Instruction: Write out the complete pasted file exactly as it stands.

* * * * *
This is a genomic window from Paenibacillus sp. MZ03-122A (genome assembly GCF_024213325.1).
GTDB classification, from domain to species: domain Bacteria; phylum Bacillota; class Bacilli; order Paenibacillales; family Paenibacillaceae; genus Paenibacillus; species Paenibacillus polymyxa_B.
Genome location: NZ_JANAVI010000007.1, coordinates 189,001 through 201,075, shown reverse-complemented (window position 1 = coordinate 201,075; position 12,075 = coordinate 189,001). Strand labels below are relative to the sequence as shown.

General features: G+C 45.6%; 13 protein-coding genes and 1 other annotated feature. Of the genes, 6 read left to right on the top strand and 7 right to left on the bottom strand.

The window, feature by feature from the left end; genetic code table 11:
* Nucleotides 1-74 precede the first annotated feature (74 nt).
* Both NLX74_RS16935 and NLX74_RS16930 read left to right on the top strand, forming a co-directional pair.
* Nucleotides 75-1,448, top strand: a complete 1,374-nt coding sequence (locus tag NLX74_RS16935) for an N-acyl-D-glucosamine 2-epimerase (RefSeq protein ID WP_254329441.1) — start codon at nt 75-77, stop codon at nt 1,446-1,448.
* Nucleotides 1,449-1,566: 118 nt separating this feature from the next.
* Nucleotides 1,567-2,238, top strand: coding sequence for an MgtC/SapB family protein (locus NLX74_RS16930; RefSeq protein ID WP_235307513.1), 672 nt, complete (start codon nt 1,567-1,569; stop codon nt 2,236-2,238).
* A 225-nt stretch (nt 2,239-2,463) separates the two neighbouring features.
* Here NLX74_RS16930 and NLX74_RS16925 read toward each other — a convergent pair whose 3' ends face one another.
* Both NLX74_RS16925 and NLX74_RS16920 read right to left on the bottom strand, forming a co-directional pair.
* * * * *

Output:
This is a genomic window from Paenibacillus sp. MZ03-122A (genome assembly GCF_024213325.1).
GTDB classification, from domain to species: domain Bacteria; phylum Bacillota; class Bacilli; order Paenibacillales; family Paenibacillaceae; genus Paenibacillus; species Paenibacillus polymyxa_B.
Genome location: NZ_JANAVI010000007.1, coordinates 189,001 through 201,075, shown reverse-complemented (window position 1 = coordinate 201,075; position 12,075 = coordinate 189,001). Strand labels below are relative to the sequence as shown.

General features: G+C 45.6%; 13 protein-coding genes and 1 other annotated feature. Of the genes, 6 read left to right on the top strand and 7 right to left on the bottom strand.

The window, feature by feature from the left end; genetic code table 11:
* Nucleotides 1-74 precede the first annotated feature (74 nt).
* Both NLX74_RS16935 and NLX74_RS16930 read left to right on the top strand, forming a co-directional pair.
* Nucleotides 75-1,448, top strand: a complete 1,374-nt coding sequence (locus tag NLX74_RS16935) for an N-acyl-D-glucosamine 2-epimerase (RefSeq protein ID WP_254329441.1) — start codon at nt 75-77, stop codon at nt 1,446-1,448.
* Nucleotides 1,449-1,566: 118 nt separating this feature from the next.
* Nucleotides 1,567-2,238, top strand: coding sequence for an MgtC/SapB family protein (locus NLX74_RS16930; RefSeq protein ID WP_235307513.1), 672 nt, complete (start codon nt 1,567-1,569; stop codon nt 2,236-2,238).
* A 225-nt stretch (nt 2,239-2,463) separates the two neighbouring features.
* Here NLX74_RS16930 and NLX74_RS16925 read toward each other — a convergent pair whose 3' ends face one another.
* Both NLX74_RS16925 and NLX74_RS16920 read right to left on the bottom strand, forming a co-directional pair.